The center includes a 500-seat theater for movies and a variety of live arts performances, and a community engagement room that will accommodate 4,000 people for banquets, lectures and educational events.

O’Neill said the center will be the largest year-round professional theater venue in northern Michigan.

“Our mission is to serve as a cultural and social hub for all genres,” she said. “The center will really speak to the diversity of the performing arts.”

Planning began in 1999 when a performing arts center was identified as a goal in a community culture plan for Emmet and Charlevoix counties. The 2000 Bay Harbor master plan also envisioned such a center.

Bay Harbor developer David Johnson subsequently donated land at the resort for the center, and a capital campaign was launched to finance it.

Two gifts totaling $10 million were received from undisclosed family foundations in 2014. The center has raised about 80 percent of its $25 million goal.

Its strategic consulting partner and artistic director is Michael Kaiser, the retired president of the John F. Kennedy Center for the Performing Arts in Washington D.C. He also is chairman of the DeVos Institute of Arts Management, overseeing training and consulting programs around the world.

“He’s usually called in by arts organizations in times of trouble, but he’s been with us since the start of the project in 2014,” O’Neill said.

The center is expected to provide a big economic boost to the area through direct employment, increased cultural tourism and overall center-related spending.

“What also excites me about the center is the annual economic impact of between $10 million and $20 million that it will provide to the region,” O’Neill said.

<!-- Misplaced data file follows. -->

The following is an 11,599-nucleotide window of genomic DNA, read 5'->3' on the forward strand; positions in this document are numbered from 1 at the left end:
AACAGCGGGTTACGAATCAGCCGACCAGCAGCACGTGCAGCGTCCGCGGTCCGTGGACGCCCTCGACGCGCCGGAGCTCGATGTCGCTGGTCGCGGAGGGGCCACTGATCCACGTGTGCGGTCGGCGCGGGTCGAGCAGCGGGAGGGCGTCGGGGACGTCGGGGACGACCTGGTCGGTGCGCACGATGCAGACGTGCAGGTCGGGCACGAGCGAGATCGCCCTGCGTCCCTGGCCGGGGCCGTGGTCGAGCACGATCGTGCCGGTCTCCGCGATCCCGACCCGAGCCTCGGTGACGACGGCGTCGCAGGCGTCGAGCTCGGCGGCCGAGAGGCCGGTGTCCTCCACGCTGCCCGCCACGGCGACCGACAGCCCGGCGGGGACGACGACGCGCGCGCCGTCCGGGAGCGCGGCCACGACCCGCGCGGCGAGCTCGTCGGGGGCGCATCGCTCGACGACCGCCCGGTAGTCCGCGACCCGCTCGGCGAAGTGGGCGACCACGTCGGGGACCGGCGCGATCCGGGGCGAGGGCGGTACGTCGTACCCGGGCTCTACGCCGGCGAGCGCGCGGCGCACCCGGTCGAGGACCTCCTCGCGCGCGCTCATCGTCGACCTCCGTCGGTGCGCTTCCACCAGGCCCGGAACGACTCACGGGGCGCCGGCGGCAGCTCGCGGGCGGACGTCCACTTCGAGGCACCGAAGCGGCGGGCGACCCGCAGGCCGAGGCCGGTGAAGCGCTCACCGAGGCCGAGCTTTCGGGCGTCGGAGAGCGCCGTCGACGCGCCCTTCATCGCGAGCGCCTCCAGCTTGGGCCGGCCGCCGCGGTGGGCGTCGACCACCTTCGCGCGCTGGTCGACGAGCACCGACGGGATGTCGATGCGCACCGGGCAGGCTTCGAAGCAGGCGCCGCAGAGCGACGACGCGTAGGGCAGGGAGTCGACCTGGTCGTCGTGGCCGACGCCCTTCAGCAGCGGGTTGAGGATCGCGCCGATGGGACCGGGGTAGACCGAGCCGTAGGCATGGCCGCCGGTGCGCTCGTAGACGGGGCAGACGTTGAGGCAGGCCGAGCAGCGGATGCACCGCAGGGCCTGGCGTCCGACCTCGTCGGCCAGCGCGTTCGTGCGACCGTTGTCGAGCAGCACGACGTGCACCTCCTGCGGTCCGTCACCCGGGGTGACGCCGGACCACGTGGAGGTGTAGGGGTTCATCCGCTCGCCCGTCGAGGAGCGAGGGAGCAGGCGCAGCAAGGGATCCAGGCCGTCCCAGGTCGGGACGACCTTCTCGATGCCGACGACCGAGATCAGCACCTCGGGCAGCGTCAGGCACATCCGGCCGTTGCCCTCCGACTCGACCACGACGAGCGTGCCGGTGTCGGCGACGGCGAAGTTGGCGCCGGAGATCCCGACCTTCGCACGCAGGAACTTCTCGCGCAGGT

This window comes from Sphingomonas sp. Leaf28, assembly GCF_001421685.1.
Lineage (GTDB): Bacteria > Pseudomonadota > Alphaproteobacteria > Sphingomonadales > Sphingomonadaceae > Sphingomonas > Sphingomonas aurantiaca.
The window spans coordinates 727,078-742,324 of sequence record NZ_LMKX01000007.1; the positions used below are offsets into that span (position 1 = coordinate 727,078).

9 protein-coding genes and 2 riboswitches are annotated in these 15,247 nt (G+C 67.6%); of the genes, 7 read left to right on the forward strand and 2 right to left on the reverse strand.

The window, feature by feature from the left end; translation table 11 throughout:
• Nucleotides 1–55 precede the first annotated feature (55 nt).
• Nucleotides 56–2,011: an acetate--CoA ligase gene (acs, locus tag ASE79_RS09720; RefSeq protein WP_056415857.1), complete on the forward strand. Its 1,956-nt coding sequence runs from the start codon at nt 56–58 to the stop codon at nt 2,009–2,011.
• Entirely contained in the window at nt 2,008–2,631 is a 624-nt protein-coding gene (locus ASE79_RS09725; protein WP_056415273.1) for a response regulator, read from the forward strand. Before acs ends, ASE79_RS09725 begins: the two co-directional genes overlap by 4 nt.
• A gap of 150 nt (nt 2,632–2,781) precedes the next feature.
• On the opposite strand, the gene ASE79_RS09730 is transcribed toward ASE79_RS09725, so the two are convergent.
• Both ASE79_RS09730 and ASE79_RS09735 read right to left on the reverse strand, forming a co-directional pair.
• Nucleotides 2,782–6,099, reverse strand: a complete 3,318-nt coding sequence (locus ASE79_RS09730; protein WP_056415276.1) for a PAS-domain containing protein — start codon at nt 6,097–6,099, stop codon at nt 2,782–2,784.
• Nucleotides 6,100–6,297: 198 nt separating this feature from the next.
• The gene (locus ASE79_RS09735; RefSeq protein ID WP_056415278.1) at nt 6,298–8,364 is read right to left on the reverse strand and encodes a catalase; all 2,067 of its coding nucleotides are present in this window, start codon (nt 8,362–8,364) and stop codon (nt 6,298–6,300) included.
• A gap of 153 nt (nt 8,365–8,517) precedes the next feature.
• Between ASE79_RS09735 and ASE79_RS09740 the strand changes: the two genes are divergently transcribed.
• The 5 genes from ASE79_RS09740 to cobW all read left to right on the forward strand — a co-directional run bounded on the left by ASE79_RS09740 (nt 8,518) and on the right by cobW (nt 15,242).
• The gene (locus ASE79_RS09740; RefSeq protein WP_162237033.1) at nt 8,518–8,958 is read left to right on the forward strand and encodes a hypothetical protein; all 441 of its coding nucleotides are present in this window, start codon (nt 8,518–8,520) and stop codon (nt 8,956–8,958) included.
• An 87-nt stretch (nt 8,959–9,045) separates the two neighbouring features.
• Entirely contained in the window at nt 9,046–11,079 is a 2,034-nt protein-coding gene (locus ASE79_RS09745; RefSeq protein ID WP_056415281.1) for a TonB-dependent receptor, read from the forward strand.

Boyne City

Post-tannery, city capitalizes on beauty and tourism

Boyne City is enjoying an economic revitalization, which City Manager Michael Cain attributes to a major community loss: the closing in the 1970s of the Boyne City Tannery, which made soles for shoes.

“It provided a lot of jobs, but it held us back,” Cain said. “When it left, we moved away from being a manufacturing community on the waterfront. Lake Charlevoix went from becoming a tool for manufacturing to a tool that allows people to enjoy a quality of life and everything northern Michigan has to offer.”

Today, this community of 3,740 people on the southern end of Lake Charlevoix has a healthy mix of downtown businesses, including restaurants, coffee shops, a tap room, a 24-slip marina, and housing.

The marina helps to attract boaters who in the past overlooked Boyne City because there was no place to dock their craft.

Catt Development, a Gaylord developer, undertook much of the construction, including the marina. Its One Water Street retail and commercial development, completed in 2010, was the first major downtown expansion in many years.

Last year, Catt redeveloped two additional downtown buildings that house the 7 Monks Tap Room and the Northern Michigan Sports Medicine Center. Several other businesses are expected to locate in the buildings.

“We’re pretty much full downtown,” Cain said.

In 2003, Boyne City was selected with three other cities in the first class of the Michigan Main Street program, an award Cain said was the catalyst for the rejuvenation of its downtown.

“It was a transformational moment for us,” he said. “It gave us financial support and training from the state. It resulted in a new streetscape and a new sense of direction for the community.”

 

Boyne Theater project could spark downtown

Rich Bergmann saw dozens of movies at the now-closed Boyne Theater when, as a youngster, he and his family vacationed every July in Boyne City.

Now he owns the historic theater and is attempting to restore it so that it is again one of northern Michigan’s cultural gems.

“The vision of what it could be and do for the community is stronger than ever,” he said.